By some estimates, the just-nabbed billionaire drug kingpin Joaquín Guzmán Loera, a.k.a. El Chapo, supplies more than half the cocaine, heroin, methamphetamine, and marijuana that comes into the United States. But not all of those drugs were created equal in his eyes. While pot undoubtedly helped El Chapo get his start, it's no longer the key to his dominion.
Mexico now supplies only about one-third of America's pot, down from two-thirds as recently as 2008.
Guzmán, who was arrested by the Mexican police on Friday, grew up in the 1960s in Sinaloa, the remote, rugged, West Coast state still known as Mexico's marijuana heartland. As a boy, he earned money working in marijuana fields before a friend's father—one of the first Sinaloan farmers to traffic pot in bulk—brought him into what later became the Sinaloa Cartel. And although pot was the cartel's bread and butter for years, El Chapo's syndicate long ago branched into other drugs.
It was a prescient move. Since 2011, competition from high-quality pot grown legally and quasi-legally north of the border has cut the wholesale price for Sinaloan marijuana by 70 percent. Mexico now supplies only about one-third of America's pot, down from two-thirds as recently as 2008. "It's a big difference," a Sinaloan farmer told NPR. "If the US continues to legalize pot, they will run us into the ground."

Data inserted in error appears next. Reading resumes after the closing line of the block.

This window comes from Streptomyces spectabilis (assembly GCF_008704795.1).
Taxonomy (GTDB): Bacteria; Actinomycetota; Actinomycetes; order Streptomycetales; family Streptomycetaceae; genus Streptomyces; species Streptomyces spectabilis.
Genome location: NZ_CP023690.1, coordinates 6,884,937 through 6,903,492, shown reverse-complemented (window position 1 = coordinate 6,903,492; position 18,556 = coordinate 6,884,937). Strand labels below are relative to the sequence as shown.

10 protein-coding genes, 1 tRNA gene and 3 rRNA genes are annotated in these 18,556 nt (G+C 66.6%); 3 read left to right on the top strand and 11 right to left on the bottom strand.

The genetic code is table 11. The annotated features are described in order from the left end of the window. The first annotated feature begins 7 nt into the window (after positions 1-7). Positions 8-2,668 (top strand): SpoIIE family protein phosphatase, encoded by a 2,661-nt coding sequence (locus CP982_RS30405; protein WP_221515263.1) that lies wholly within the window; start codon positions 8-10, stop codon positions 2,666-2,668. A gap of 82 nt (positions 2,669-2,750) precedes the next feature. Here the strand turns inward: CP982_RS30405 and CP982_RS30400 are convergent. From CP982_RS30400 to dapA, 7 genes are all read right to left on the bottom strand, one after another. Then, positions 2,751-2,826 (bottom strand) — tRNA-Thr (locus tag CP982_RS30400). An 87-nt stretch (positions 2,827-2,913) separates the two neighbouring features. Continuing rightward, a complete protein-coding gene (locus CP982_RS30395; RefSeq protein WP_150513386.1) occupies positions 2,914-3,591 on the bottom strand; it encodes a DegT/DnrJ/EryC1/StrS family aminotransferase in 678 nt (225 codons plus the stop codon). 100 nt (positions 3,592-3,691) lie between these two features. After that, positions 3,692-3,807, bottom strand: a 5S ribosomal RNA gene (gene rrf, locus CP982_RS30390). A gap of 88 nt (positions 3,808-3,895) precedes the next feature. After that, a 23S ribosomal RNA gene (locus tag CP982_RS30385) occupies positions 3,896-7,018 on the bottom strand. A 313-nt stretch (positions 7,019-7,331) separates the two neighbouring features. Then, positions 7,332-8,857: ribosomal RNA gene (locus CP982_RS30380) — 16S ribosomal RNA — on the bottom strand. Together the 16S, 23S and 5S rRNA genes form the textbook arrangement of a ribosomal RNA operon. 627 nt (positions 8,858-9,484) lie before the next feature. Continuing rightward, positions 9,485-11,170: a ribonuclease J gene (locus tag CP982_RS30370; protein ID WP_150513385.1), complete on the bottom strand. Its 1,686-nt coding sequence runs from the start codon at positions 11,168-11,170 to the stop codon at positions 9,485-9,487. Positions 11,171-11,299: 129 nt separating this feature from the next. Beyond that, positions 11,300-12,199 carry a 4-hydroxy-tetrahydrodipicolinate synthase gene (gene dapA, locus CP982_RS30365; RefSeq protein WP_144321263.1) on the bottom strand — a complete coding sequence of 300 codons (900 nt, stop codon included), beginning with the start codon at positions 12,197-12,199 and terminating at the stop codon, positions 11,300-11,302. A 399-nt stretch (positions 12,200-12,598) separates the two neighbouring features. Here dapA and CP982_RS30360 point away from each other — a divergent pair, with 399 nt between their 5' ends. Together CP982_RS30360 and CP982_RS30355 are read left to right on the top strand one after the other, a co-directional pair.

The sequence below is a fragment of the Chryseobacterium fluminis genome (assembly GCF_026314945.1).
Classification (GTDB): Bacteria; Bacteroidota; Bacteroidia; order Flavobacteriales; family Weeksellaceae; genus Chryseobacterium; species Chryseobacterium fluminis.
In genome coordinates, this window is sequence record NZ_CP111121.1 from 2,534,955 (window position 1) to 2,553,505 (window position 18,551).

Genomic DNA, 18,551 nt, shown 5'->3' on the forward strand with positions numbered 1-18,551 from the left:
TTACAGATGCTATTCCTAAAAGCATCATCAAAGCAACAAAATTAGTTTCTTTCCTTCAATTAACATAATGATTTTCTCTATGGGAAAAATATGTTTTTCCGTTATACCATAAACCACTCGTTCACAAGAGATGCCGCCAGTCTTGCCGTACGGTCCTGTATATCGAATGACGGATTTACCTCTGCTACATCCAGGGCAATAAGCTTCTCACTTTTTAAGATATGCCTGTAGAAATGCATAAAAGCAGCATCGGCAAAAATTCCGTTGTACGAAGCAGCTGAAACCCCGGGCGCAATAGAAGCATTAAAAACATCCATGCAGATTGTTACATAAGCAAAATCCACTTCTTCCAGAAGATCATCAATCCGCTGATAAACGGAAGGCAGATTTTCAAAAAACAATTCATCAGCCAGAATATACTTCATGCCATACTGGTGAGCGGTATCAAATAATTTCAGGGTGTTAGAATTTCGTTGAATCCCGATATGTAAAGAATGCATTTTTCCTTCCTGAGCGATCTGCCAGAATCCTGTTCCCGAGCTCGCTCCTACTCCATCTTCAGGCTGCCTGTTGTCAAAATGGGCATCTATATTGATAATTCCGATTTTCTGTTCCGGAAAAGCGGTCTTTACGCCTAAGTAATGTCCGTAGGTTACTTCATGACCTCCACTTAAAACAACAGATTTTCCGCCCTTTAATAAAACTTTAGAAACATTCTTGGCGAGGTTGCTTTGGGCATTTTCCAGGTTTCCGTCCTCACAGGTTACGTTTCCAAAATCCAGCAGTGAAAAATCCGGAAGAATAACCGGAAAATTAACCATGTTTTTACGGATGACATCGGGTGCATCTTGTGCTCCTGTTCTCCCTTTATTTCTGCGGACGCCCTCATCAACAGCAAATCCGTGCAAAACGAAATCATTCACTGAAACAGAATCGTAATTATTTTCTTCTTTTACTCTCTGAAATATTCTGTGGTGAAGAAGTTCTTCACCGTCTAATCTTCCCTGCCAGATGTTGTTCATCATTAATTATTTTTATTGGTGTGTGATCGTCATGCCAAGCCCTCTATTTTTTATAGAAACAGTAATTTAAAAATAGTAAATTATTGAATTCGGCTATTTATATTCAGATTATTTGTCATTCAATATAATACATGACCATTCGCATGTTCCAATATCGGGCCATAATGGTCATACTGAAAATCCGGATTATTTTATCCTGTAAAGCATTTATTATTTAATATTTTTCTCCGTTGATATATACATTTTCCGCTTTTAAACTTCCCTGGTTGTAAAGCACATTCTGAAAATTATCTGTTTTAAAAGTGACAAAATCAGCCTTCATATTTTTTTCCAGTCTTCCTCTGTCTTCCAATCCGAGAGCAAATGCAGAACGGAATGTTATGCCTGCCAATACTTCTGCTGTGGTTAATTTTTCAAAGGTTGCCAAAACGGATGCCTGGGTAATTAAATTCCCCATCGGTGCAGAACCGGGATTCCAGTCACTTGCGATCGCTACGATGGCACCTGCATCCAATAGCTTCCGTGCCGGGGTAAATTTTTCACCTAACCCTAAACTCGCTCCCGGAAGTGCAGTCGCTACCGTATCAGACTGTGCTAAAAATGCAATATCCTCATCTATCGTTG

Like any good businessman, El Chapo understood the importance of a diverse portfolio. In the late 1970s, Mexican traffickers began moving cocaine for producers in Colombia and Central America, first by air and boat to Central America and Mexico, and then by land into the United States. Sinaloa now controls an estimated 35 percent of Colombian cocaine shipments.
Unique among Mexican cartels, Sinaloa is both horizontally and vertically integrated. It produces its own marijuana and heroin, and starting in the 1990s it expanded into methamphetamine. After regulations made it more difficult to manufacture large quantities of meth in the United States, Sinaloa ordered precursor chemicals by the boatload from India and China to supply its own Mexican superlabs.